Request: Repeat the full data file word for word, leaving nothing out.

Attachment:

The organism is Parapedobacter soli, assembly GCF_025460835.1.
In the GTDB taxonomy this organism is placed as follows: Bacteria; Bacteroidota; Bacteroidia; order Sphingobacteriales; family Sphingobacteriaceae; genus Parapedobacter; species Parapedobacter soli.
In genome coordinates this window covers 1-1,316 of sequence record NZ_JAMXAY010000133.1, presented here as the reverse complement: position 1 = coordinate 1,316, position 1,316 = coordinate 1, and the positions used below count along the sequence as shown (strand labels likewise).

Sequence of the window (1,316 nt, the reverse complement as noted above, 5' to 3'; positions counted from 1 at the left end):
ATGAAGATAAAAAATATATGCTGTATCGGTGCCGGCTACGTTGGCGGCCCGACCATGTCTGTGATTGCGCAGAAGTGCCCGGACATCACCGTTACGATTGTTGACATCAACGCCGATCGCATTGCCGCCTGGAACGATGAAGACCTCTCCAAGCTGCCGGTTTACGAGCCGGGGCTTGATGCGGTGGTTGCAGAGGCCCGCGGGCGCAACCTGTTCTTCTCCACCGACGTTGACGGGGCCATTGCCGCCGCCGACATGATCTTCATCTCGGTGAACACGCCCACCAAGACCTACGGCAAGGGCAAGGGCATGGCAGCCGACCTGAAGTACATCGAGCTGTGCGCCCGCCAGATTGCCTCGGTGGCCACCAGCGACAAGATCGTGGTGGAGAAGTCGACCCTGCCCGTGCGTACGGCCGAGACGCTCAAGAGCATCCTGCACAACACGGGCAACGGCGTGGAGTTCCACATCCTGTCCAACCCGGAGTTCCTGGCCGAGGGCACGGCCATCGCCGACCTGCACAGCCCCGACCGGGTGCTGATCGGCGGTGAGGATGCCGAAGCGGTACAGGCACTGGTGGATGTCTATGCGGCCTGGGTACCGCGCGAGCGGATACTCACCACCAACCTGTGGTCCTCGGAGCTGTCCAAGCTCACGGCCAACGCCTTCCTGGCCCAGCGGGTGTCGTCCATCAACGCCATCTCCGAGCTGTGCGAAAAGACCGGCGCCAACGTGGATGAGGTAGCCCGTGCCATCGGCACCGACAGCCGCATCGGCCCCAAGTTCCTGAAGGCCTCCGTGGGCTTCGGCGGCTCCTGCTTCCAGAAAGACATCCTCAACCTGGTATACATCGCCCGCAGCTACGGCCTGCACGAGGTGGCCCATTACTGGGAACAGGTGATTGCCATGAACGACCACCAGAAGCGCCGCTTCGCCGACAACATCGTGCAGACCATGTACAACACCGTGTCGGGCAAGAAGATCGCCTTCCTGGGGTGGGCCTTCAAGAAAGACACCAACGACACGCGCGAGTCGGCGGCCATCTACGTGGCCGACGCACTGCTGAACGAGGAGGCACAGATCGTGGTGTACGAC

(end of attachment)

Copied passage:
The organism is Parapedobacter soli, assembly GCF_025460835.1.
In the GTDB taxonomy this organism is placed as follows: Bacteria; Bacteroidota; Bacteroidia; order Sphingobacteriales; family Sphingobacteriaceae; genus Parapedobacter; species Parapedobacter soli.
In genome coordinates this window covers 1-1,316 of sequence record NZ_JAMXAY010000133.1, presented here as the reverse complement: position 1 = coordinate 1,316, position 1,316 = coordinate 1, and the positions used below count along the sequence as shown (strand labels likewise).

Sequence of the window (1,316 nt, the reverse complement as noted above, 5' to 3'; positions counted from 1 at the left end):
ATGAAGATAAAAAATATATGCTGTATCGGTGCCGGCTACGTTGGCGGCCCGACCATGTCTGTGATTGCGCAGAAGTGCCCGGACATCACCGTTACGATTGTTGACATCAACGCCGATCGCATTGCCGCCTGGAACGATGAAGACCTCTCCAAGCTGCCGGTTTACGAGCCGGGGCTTGATGCGGTGGTTGCAGAGGCCCGCGGGCGCAACCTGTTCTTCTCCACCGACGTTGACGGGGCCATTGCCGCCGCCGACATGATCTTCATCTCGGTGAACACGCCCACCAAGACCTACGGCAAGGGCAAGGGCATGGCAGCCGACCTGAAGTACATCGAGCTGTGCGCCCGCCAGATTGCCTCGGTGGCCACCAGCGACAAGATCGTGGTGGAGAAGTCGACCCTGCCCGTGCGTACGGCCGAGACGCTCAAGAGCATCCTGCACAACACGGGCAACGGCGTGGAGTTCCACATCCTGTCCAACCCGGAGTTCCTGGCCGAGGGCACGGCCATCGCCGACCTGCACAGCCCCGACCGGGTGCTGATCGGCGGTGAGGATGCCGAAGCGGTACAGGCACTGGTGGATGTCTATGCGGCCTGGGTACCGCGCGAGCGGATACTCACCACCAACCTGTGGTCCTCGGAGCTGTCCAAGCTCACGGCCAACGCCTTCCTGGCCCAGCGGGTGTCGTCCATCAACGCCATCTCCGAGCTGTGCGAAAAGACCGGCGCCAACGTGGATGAGGTAGCCCGTGCCATCGGCACCGACAGCCGCATCGGCCCCAAGTTCCTGAAGGCCTCCGTGGGCTTCGGCGGCTCCTGCTTCCAGAAAGACATCCTCAACCTGGTATACATCGCCCGCAGCTACGGCCTGCACGAGGTGGCCCATTACTGGGAACAGGTGATTGCCATGAACGACCACCAGAAGCGCCGCTTCGCCGACAACATCGTGCAGACCATGTACAACACCGTGTCGGGCAAGAAGATCGCCTTCCTGGGGTGGGCCTTCAAGAAAGACACCAACGACACGCGCGAGTCGGCGGCCATCTACGTGGCCGACGCACTGCTGAACGAGGAGGCACAGATCGTGGTGTACGAC